The Cincinnati Book Arts Society (CBAS) 14th annual exhibit of traditional and contemporary handmade books is on view in the Atrium of the Main Library from June 11 to August 18. This year’s exhibit showcases a selection of handmade books that demonstrate a variety of techniques and approaches used in traditional and contemporary bookmaking. The artist’s contributions range from traditional bindings to conceptually playful books that incorporate mixed media to books composed of found objects or crafted from handmade paper.
To learn more about the pieces in the exhibit and the artists who created them, please join Cincinnati Books Arts Society artists for special guided tours:
- Sunday, June 23, 2:00 p.m.
- Sunday, August 11, 2:00 p.m.
There will also be a hands-on bookmaking demonstration on Saturday, August 3 at 2:00 p.m.
The Keith Kuhn Memorial Artists’ Book Exhibit
In conjunction with the Cincinnati Book Arts Society’s Bookworks exhibit, the Keith Kuhn Memorial Exhibit, which showcases artists’ books from the Library’s permanent collection, will be on view in the 2nd and 3rd floors of the Main Library from June 11 through August 18. Many of the books are hand-made, unique objects from well-known international, national, and local artists. This year’s exhibit is a retrospective of the works of Alice Balterman, a local collage and altered book artist who has contributed to the arts community throughout the years.
The show is organized annually in the memory of former Library Services Director Keith Kuhn, under whose direction the collection grew to be widely admired by art and book lovers from all over the region.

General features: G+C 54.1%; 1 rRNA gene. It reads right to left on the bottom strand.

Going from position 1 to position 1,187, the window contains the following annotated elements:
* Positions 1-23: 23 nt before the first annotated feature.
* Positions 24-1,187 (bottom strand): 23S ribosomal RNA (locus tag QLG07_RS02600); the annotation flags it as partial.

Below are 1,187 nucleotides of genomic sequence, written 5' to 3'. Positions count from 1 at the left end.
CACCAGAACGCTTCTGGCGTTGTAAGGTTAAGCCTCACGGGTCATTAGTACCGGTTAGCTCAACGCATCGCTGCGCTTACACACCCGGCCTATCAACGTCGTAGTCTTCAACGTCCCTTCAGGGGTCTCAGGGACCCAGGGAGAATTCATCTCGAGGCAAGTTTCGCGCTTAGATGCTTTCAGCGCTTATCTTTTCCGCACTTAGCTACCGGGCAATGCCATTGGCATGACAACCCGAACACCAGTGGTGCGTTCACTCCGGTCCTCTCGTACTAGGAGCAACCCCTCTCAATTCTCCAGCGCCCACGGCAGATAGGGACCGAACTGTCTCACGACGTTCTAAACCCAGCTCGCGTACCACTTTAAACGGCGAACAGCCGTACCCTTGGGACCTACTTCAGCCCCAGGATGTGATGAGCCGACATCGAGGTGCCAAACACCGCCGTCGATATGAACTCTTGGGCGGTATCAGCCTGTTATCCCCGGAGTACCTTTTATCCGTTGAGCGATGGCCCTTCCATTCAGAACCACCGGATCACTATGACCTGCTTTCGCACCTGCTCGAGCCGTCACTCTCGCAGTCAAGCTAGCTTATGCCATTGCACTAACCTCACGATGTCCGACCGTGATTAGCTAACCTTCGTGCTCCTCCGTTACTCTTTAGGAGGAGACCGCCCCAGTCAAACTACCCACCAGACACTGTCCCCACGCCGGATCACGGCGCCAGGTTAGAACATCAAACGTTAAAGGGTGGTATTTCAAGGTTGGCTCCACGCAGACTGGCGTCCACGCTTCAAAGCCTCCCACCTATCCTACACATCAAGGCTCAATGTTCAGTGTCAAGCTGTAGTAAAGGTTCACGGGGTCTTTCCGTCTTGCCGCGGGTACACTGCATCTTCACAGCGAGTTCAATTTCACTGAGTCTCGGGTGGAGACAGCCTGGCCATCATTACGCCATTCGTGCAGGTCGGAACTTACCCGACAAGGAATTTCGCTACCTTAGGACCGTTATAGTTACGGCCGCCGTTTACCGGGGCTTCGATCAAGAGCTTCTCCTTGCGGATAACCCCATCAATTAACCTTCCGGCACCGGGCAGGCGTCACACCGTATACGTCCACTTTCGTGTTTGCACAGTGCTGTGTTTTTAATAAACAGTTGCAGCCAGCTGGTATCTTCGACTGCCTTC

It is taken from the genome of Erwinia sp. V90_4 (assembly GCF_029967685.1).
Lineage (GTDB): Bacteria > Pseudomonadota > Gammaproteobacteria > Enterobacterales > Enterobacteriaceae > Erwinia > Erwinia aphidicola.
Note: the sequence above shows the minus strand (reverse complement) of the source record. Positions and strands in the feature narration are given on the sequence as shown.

A Place of Beauty, Health and Play: A History of Cincinnati Parks
Through June 30, the Main Library is displaying selections from its historic postcard collection in A Place of Beauty, Health and Play: A History of Cincinnati Parks. This display features more than 60 images of 17 parks, including Ault, Eden, Lincoln, Mount Echo and Washington parks. Images from the display can be viewed online.
Inventing an American Style: Prints from the Library’s Collection, 1880s-1920s
With views of 19th century Cincinnati, fine examples of the American Etching Revival movement, Currier & Ives lithographs, and full-color commercial prints, the images on display show America’s desire, at the turn of the last century, to invent visual forms that express a national cultural identity. During the Gilded Age (1865-1905), the United States underwent deep social, economic, and cultural changes, and as a result grew from a rural society into a world-leading urban and industrial power. These transformations are reflected in the diversity of new artistic trends and aspirations. Colorful commercial prints proliferated, produced for a fast growing urban, entertainment-seeking class. For half a century, the popular Currier & Ives prints “held a mirror up to America” depicting genre scenes of everyday life. At the same time, American landscape painters and etchers developed a new maturity: abandoning traditional topographic and panoramic views, a more personal and suggestive vision of the American landscape emerged. Behind all these images, the recurrent theme is a glorification of American life, character, and nature. The exhibit will be on view in the Cincinnati Room until August 20.
For additional information about any of the exhibits listed please call our Programs & Exhibits Coordinator at 513-369-6944.